In scouting Jaguars, the Patriots should see similarities to Seattle's D

Are Pats in trouble against Jags' D? (1:48)

Stephen A. Smith says Patriots WR Brandin Cooks is going to have to become Steelers WR Antonio Brown in order to beat Jacksonville. (1:48)

FOXBOROUGH, Mass. -- When New England Patriots coach Bill Belichick was asked several questions about the Jacksonville Jaguars in his Monday morning conference call, and his answers weren't particularly detailed, he finally said, "I'm not trying to be evasive about Jacksonville here, but we didn't know who we were playing until last night and we're really starting to get to work on them now."

So that has been what Belichick, his staff and players began doing in earnest, which provides a springboard to do the same in this space. Along those lines, ESPN.com Jaguars reporter Mike DiRocco relays his Jaguars scouting report.

Offensive philosophy: Run, run, run. Play-action passes. It's pretty simple, but that's what the Jaguars want to do. They've made no secret about it, either. Coach Doug Marrone joked in June that he'd be fine if the Jaguars didn't throw any passes at all. The Jaguars drafted Leonard Fournette fourth overall and left tackle Cam Robinson 34th overall to get that done, and they ended up leading the NFL in rushing during the regular season. The Jaguars would prefer quarterback Blake Bortles to attempt fewer than 30 passes per game, which isn't always realistic, but the Jaguars' first priority is getting the run game cranked up.

Defensive philosophy: The defense has its roots in the Seattle system. Former head coach Gus Bradley was Pete Carroll's defensive coordinator in Seattle and brought the Seattle style with him to Jacksonville when he was hired in 2013. It has undergone some modifications under second-year coordinator Todd Wash (who was Bradley's defensive line coach in Seattle), but it's basically the same attack. The Jaguars like to rush only four and have been so successful in getting pressure that they blitzed the fewest times in the league in the regular season. Wash is able to be more creative in his coverages because the safeties are interchangeable, which helps disguise things pre-snap. Having two lockdown cover corners in Jalen Ramsey and A.J. Bouye allows Wash to mix and match the corners on the opponent's top receiver and play sides instead of always matching Ramsey up on the opponent's best receiver.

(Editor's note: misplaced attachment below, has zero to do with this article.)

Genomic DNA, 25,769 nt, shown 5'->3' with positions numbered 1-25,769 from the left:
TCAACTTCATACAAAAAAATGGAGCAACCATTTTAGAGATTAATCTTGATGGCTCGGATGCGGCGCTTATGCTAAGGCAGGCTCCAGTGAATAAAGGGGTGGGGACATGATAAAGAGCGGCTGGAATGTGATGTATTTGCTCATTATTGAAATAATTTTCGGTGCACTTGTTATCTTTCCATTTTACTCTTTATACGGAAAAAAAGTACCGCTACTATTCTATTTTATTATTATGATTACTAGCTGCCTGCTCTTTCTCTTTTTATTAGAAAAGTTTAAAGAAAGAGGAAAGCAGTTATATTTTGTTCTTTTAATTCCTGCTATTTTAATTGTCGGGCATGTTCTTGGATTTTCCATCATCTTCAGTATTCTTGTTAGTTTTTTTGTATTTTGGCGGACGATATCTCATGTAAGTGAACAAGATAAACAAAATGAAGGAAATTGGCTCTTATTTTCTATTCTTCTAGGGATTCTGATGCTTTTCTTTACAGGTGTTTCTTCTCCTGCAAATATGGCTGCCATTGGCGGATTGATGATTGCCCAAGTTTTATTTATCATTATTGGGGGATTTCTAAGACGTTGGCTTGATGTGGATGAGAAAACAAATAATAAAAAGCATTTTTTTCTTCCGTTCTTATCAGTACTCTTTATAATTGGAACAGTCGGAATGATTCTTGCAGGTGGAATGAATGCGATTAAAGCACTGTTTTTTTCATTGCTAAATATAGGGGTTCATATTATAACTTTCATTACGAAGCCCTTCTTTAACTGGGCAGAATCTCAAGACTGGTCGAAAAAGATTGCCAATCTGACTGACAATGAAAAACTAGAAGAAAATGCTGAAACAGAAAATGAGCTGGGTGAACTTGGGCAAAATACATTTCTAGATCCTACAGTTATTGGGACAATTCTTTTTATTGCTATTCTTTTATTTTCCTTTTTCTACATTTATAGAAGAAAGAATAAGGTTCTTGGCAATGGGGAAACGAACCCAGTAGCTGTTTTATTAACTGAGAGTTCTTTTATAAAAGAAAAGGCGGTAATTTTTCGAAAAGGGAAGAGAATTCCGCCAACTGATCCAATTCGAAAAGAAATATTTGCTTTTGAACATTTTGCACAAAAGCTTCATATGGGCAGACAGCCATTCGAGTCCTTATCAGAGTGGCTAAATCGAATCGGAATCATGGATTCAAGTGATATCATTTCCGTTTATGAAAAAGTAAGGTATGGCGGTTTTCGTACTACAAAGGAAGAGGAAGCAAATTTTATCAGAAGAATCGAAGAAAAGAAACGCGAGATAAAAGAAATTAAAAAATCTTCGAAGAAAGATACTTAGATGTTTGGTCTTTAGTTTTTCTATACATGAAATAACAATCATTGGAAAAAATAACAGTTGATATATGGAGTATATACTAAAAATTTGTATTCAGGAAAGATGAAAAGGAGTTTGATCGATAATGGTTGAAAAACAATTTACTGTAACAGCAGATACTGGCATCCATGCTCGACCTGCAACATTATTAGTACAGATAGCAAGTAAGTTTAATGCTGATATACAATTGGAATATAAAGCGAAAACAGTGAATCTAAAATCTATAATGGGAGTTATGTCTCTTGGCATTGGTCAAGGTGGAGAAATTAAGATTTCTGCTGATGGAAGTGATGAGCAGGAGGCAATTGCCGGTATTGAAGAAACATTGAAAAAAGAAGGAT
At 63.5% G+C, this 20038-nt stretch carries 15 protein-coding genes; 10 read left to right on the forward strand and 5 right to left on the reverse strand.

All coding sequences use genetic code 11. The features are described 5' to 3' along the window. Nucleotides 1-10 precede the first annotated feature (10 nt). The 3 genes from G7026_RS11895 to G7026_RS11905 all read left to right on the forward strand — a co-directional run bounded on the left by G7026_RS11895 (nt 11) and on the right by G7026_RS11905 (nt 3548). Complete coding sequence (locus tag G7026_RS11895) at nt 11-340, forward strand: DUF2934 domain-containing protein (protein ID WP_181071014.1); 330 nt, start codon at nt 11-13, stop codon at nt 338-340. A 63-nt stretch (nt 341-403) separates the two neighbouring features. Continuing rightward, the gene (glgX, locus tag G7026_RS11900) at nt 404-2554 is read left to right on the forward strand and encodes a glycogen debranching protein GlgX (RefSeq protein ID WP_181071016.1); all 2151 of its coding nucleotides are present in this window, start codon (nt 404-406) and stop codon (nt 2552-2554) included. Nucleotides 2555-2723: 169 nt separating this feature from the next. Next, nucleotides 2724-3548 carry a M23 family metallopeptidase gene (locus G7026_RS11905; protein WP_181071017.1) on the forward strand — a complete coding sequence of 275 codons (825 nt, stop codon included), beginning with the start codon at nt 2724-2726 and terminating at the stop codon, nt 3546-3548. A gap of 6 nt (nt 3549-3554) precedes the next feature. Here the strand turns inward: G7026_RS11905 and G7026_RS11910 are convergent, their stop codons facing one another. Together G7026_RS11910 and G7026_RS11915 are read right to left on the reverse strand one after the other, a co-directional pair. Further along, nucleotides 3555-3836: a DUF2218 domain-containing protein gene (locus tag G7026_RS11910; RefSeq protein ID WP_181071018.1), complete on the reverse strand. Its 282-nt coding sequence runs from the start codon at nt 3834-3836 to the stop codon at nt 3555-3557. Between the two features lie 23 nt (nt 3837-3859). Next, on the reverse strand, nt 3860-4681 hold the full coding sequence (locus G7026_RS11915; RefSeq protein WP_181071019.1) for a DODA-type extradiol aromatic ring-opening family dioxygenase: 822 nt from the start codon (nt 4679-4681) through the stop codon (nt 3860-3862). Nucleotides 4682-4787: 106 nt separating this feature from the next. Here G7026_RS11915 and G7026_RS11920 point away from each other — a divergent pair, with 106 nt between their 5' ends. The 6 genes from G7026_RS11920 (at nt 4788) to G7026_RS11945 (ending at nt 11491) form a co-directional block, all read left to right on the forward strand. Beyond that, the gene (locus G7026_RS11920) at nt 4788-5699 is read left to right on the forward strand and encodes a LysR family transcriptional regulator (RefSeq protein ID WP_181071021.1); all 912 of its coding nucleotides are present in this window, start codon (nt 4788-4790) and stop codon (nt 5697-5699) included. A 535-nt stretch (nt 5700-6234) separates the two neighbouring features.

What stands out on special teams: Kicker Josh Lambo has made 21 of 22 field goal attempts (including the postseason) since being signed as a replacement for Jason Myers on Oct. 17. The only kick he missed was a 41-yard attempt in the swirling winds in Cleveland. He's also 2-for-2 of attempts of 50 or more yards (51 and 56 yards). It was one of the team's most underrated signings and solidified a spot that was pretty shaky under Myers.

Best player no one talks about: If it's possible to have double-digit sacks and be relatively anonymous, then that's what defensive end Yannick Ngakoue is. The second-year player had 12 sacks and led the NFL with six forced fumbles during the regular season but seems to get overlooked behind all the stars on the Jaguars' defense. Eight of his 20 career sacks have been strip sacks, and he added another one in Sunday's victory over Pittsburgh that linebacker Telvin Smith returned for a touchdown. Ngakoue also has forced an NFL-high 10 fumbles since the start of the 2016 season.

Injury situation: The Jaguars' secondary is a bit banged up. Free safety Tashaun Gipson was walking around the locker room with his right foot in a protective boot, but it's too early in the week to know his status. Strong safety Barry Church left the Steelers game with a shoulder injury but did return; still, that's worth monitoring. Fournette also left the game with an ankle injury but returned and was walking around the locker room with no limp or wrap on his ankle on Monday. He's dealt with a sprained right ankle for months, so this isn't anything new for him.

Strengths: The performance against Pittsburgh notwithstanding (545 yards allowed, including 462 passing), the Jaguars' defense has been one of the league's best. They finished second in scoring, total defense, sacks and turnovers, and led the NFL in pass defense. They held eight opponents to fewer than 10 points this season, including Buffalo in the wild-card round.

Weaknesses: Bortles has made key plays when it counted the past two weeks but has also had stretches where he has played pretty poorly. His inconsistency is the team's biggest weakness. The Jaguars don't know which version of Bortles is going to show up each week.